In his latest attempt to cast doubt on the election process, GOP presidential candidate Donald Trump raised suspicions Thursday about the voting machines in reliably Republican Texas despite producing no evidence of an actual problem.
"A lot of call-ins about vote flipping at the voting booths in Texas. People are not happy. BIG lines. What is going on?" Trump said in a message to his followers on Twitter.
A lot of call-ins about vote flipping at the voting booths in Texas. People are not happy. BIG lines. What is going on?
— Donald J. Trump (@realDonaldTrump) October 27, 2016
An email sent to his campaign to determine where the candidate got his information was not immediately returned.
Texas Secretary of State Carlos Cascos, a Republican, responded to the speculation circulating on social media, writing on Facebook that there was no evidence of vote-flipping, a term generally used to describe a correctable technical glitch on older electronic voting machines.
"Our office has received reports concerning rumors that some voting machines may be changing candidate selections when voters cast straight party ballots," Cascos said in his statement, which was posted a day before Trump sent his Twitter message. "We are actively monitoring the situation, and have yet to receive any verified reports of machines changing votes."
Cascos' spokeswoman added that the reports the office has received have not come from voters who personally experienced a problem. Local election officials have said the machines are not malfunctioning and some voters may be inadvertently making errors.
"The machines work exactly as intended. There was no vote-flipping," said Shannon Lackey, the elections administrator of Randall County, in the Texas Panhandle.
Vote-flipping generally describes a circumstance in which a voter claims an electronic voting machine — usually of the touchscreen variety — changed the selection from one candidate to another. Election officials say those claims usually are traced to user error.
When they do occur, it is typically during a process called straight-ticket voting that is used to select all candidates from one party. Voters might press the button next to a candidate a second time to affirm their choice, but instead wind up de-selecting the candidate.
If voters notice a wrong selection, they can correct it before submitting their ballot.
In Georgia, a voter this week reported trying to cast an early ballot for Clinton but said Trump's name kept showing up instead. A spokesman for Secretary of State Brian Kemp said it appeared the county improperly tested the machine but said its office was confident machines were not flipping votes.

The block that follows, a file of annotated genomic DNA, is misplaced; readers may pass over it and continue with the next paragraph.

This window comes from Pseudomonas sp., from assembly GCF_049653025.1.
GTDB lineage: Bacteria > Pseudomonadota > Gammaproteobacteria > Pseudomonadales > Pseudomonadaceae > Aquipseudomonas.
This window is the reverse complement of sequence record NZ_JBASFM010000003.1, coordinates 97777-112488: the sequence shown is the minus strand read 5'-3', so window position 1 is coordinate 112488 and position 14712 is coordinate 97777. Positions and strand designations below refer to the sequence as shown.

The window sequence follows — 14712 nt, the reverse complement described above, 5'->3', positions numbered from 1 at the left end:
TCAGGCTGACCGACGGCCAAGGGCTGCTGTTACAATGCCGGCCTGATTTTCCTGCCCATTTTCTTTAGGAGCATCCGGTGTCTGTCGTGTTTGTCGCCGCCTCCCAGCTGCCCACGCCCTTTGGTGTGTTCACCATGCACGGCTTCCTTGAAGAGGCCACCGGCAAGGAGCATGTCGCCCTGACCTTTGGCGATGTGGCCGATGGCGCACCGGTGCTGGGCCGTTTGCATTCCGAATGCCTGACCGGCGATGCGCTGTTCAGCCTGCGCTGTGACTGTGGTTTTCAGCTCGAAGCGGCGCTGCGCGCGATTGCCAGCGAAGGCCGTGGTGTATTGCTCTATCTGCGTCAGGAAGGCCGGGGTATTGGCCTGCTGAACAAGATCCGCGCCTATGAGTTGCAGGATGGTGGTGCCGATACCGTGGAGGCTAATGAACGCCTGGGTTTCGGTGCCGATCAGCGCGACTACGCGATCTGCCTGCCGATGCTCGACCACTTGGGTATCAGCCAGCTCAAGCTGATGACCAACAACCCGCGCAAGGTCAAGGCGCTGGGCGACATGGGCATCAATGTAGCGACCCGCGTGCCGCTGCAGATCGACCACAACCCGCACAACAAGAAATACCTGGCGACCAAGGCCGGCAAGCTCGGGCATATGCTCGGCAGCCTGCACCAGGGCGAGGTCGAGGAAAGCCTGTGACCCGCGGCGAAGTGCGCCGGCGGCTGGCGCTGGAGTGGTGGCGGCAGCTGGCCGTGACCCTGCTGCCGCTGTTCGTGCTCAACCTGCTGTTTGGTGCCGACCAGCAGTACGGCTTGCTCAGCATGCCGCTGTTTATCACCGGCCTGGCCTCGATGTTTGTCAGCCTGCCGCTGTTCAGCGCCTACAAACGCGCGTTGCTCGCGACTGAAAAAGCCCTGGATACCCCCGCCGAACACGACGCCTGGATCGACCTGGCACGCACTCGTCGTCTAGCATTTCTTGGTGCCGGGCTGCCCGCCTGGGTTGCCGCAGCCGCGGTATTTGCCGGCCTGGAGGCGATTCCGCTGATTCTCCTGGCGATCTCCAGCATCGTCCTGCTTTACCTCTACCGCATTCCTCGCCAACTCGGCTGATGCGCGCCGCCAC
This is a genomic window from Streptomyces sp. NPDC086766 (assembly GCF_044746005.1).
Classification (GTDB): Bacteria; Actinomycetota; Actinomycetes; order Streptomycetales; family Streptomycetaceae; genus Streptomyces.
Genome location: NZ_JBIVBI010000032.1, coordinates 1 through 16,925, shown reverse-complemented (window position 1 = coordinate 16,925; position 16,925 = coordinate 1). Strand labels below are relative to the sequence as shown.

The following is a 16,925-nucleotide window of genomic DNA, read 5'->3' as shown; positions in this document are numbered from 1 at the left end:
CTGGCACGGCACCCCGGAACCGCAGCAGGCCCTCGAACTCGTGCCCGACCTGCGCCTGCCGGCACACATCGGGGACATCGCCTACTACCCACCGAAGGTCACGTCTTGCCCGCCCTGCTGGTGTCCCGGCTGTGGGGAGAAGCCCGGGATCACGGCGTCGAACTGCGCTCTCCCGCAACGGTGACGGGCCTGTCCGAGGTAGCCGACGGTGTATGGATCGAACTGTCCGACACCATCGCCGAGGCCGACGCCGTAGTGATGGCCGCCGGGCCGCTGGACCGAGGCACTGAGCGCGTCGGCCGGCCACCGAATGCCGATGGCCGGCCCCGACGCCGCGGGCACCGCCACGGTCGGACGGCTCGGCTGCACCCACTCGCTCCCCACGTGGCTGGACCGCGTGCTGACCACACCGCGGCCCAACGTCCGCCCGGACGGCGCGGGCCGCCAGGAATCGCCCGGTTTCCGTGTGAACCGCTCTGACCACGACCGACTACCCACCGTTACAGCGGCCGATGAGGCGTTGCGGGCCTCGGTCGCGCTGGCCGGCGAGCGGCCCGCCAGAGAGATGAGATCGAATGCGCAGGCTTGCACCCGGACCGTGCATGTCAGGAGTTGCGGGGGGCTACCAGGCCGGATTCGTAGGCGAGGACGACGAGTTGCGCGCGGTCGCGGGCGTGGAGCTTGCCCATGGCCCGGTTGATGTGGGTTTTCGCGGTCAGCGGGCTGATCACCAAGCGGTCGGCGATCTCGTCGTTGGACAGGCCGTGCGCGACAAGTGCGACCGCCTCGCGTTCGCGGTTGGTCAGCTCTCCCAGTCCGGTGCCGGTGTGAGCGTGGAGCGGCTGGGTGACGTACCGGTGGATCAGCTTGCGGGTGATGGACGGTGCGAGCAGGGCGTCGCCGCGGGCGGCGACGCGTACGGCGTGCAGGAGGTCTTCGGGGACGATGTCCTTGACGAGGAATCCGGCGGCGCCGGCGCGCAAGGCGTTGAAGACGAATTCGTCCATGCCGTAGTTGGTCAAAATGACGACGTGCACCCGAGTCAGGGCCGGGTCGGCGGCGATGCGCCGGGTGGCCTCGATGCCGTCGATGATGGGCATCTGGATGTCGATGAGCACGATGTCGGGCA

Trump has claimed over the final weeks of the presidential campaign that the election is rigged against him and suggested the possibility of widespread voter fraud. The billionaire has provided no evidence supporting those claims.
In the meantime, voting rights groups in Texas said there is actual evidence of misinformation at some polling places over a newly weakened voter ID law.
Voters who do not have one of seven previously required forms of photo ID can cast a ballot this year by signing an affidavit, but some polling locations put up outdated signs listing the old rules.
A hotline set up by voting rights watchdogs has received about 300 calls since early voting started in Texas on Monday, said Zenen Jaimes Perez, a spokesman for the Texas Civil Rights Project. He said some callers said they were mistakenly turned away because they didn't have a photo ID.
Perez said the problems do not seem to be an overt attempt to suppress the vote.
"I don't think we've seen a trend of intentionally trying to get people out" of line, he said.
The stricter ID law was passed in 2011 by the Republican-led state Legislature and was found by a federal appeals court this summer to disproportionately affect minorities and poorer people, who tend to vote Democratic. Texas had enforced the full law in previous elections but was under court order to let voters without a photo ID cast a ballot this time.
Trump's suggestion of problems in Texas is all the more unusual because the state is so reliably Republican. While polls show a tighter than normal presidential race, Texas has not voted for a Democratic presidential candidate since Jimmy Carter in 1976 and Hillary Clinton is not campaigning there.